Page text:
“Are Humanistic Pagans building a temple in Iceland?” by John Halstead

If you haven’t heard, the heathen group, Ásatrúarfélagið, has announced that it is building the first pagan temple in that country in 1000 years*Ásatrúarfélagið is the the Icelandic Asatru Association and you can find their page translated by Google here.  You can read The Wild Hunt’s complete coverage of the temple building here.  This is newsworthy for a couple of reasons.  First, Scandinavia was late to convert to Christianity, centuries after the rest of Europe, and is still predominately Christian.  Second, contemporary Pagans have had a very difficult time building temples and community centers.  (See Cara Shulz’s 2-part series at The Wild Hunt on “Building Pagan Temples and Infrastructures”.)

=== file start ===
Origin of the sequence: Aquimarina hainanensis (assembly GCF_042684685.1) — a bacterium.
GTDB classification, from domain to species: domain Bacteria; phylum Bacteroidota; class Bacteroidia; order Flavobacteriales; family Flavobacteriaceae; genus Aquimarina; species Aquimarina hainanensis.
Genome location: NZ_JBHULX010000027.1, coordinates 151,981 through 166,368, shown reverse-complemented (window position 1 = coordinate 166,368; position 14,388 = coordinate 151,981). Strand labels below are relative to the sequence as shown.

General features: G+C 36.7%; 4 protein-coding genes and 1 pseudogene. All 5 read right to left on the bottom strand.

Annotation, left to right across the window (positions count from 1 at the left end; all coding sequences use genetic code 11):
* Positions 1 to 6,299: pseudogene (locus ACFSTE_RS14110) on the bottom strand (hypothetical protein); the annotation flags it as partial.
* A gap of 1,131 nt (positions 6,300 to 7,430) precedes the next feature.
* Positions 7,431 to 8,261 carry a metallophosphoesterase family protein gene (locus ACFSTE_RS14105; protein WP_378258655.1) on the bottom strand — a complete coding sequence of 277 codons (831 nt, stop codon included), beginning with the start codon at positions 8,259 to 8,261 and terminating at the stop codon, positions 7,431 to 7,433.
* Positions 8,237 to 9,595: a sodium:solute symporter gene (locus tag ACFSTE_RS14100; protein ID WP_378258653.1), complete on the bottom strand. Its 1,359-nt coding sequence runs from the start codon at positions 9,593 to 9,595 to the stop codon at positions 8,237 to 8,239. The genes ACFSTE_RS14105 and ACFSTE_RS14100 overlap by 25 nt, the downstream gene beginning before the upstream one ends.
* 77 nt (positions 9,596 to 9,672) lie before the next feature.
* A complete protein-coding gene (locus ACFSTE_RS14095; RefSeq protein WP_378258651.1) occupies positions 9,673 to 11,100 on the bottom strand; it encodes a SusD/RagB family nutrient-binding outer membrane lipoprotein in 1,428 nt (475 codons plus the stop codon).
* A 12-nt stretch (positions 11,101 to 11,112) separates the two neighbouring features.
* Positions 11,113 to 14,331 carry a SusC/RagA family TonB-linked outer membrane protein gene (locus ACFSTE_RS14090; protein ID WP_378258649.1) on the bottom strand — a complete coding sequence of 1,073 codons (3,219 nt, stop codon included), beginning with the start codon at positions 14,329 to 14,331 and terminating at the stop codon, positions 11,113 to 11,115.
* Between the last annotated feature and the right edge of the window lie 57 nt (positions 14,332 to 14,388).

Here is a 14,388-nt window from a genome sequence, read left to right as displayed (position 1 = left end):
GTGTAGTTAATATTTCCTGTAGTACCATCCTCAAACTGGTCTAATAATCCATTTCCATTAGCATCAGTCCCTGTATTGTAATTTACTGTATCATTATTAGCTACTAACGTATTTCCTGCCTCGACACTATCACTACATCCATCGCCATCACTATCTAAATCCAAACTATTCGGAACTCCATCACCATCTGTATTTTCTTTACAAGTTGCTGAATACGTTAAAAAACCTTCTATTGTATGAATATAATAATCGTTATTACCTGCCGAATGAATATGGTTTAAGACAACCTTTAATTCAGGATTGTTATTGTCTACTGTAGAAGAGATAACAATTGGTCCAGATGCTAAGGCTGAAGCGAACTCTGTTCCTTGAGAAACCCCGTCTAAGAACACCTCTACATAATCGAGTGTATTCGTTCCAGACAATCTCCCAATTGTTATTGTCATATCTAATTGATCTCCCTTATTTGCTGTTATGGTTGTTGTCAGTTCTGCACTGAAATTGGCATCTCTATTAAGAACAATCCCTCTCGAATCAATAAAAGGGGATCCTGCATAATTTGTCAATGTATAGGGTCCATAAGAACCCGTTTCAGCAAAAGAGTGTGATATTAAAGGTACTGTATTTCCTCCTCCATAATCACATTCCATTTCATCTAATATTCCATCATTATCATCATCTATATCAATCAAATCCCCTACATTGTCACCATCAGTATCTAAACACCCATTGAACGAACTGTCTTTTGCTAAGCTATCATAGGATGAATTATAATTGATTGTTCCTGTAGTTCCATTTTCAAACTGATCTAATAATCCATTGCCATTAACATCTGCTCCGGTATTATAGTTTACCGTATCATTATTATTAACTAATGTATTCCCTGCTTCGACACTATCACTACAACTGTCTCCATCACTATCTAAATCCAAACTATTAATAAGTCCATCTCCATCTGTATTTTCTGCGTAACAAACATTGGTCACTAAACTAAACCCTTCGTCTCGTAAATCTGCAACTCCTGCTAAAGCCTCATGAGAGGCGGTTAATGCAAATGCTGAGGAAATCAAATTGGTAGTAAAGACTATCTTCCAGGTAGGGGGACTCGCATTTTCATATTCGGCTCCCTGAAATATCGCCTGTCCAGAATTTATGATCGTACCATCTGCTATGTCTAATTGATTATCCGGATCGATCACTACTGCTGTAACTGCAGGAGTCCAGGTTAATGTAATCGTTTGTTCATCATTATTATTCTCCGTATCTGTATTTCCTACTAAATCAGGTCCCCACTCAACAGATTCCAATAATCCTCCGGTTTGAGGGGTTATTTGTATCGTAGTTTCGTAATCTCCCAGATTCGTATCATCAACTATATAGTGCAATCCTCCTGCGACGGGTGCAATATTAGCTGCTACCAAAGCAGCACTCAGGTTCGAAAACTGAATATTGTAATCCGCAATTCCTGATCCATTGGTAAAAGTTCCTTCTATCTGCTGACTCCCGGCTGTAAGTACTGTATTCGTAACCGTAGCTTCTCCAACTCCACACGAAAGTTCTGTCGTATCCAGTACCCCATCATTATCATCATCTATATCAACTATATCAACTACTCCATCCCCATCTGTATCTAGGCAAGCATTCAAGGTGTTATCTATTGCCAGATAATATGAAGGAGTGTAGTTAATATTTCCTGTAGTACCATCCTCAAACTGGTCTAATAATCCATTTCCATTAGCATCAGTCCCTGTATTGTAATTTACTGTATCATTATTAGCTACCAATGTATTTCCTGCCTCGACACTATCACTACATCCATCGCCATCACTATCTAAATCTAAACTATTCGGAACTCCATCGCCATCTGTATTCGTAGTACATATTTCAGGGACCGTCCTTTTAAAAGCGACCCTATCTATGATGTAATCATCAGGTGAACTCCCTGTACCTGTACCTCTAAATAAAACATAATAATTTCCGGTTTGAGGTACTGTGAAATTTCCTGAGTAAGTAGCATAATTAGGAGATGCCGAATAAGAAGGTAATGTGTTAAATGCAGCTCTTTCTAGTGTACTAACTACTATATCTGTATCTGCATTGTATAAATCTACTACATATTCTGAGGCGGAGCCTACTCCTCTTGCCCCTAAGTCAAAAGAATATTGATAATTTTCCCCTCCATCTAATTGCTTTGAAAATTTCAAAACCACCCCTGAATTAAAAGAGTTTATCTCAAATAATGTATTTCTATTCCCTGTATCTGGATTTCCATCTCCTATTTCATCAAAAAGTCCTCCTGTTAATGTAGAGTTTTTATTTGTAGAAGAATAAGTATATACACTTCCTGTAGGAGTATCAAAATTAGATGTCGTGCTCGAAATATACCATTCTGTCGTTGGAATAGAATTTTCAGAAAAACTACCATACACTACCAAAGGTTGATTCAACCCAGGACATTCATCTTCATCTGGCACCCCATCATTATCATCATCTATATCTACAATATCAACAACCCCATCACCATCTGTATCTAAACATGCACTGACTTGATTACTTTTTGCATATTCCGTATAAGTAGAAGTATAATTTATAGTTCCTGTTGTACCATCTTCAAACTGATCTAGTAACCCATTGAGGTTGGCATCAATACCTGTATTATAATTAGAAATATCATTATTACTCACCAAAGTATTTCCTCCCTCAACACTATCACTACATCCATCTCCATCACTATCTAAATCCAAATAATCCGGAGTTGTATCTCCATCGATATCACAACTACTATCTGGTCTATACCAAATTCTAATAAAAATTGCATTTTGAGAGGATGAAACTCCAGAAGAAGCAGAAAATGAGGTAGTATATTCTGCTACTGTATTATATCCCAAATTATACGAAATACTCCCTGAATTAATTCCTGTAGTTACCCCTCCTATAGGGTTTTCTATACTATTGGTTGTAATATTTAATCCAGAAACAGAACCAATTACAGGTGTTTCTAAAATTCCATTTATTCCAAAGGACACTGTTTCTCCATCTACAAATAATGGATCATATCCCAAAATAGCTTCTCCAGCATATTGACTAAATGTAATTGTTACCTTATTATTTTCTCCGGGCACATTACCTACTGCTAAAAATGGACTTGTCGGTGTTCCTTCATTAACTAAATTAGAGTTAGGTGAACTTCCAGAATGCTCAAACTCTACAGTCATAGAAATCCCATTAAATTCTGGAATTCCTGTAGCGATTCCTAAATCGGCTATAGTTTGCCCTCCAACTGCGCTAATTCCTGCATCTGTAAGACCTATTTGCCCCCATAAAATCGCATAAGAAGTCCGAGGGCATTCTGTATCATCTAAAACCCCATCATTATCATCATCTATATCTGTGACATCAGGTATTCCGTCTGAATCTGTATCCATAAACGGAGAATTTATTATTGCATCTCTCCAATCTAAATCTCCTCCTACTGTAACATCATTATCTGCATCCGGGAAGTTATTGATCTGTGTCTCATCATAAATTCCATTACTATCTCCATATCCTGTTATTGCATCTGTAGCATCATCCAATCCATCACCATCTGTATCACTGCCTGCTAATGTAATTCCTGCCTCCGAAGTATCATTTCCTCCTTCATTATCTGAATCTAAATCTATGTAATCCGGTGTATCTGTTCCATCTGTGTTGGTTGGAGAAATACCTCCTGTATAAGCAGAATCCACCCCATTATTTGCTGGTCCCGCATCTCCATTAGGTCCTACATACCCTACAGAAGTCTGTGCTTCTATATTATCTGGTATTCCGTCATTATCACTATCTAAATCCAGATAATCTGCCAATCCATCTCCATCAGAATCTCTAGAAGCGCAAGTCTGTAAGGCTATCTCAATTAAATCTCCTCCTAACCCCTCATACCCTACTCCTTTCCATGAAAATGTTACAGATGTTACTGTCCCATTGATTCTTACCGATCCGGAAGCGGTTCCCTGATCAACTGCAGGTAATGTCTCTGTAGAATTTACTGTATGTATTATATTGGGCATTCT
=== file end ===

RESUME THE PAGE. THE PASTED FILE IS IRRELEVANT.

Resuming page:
As a Humanistic Pagan, what caught my attention about this story was this statement by Hilmar Orn Hilmarsson, the high priest of the Association:

“I don’t believe anyone believes in a one-eyed man who is riding about on a horse with eight feet. We see the stories as poetic metaphors and a manifestation of the forces of nature and human psychology.”

This statement caught the attention of a lot of other people too, from devotional polytheists who were offended to conservative Christians who were mocking to atheists who were dismissive.  (Even ex-Mormons had opinions about it.)  According to my Google search, this statement has been reprinted over 2,500 so far and it has already been added to the Wikipedia entry on Norse religion!

Rod Dreher, at The American Conservative, has suggested that this news serves as a kind of religious Rorschach test.  Is it …

  1. Bad news: the Icelanders have lost their Christian faith, and are now in danger of reverting to the worship of false gods;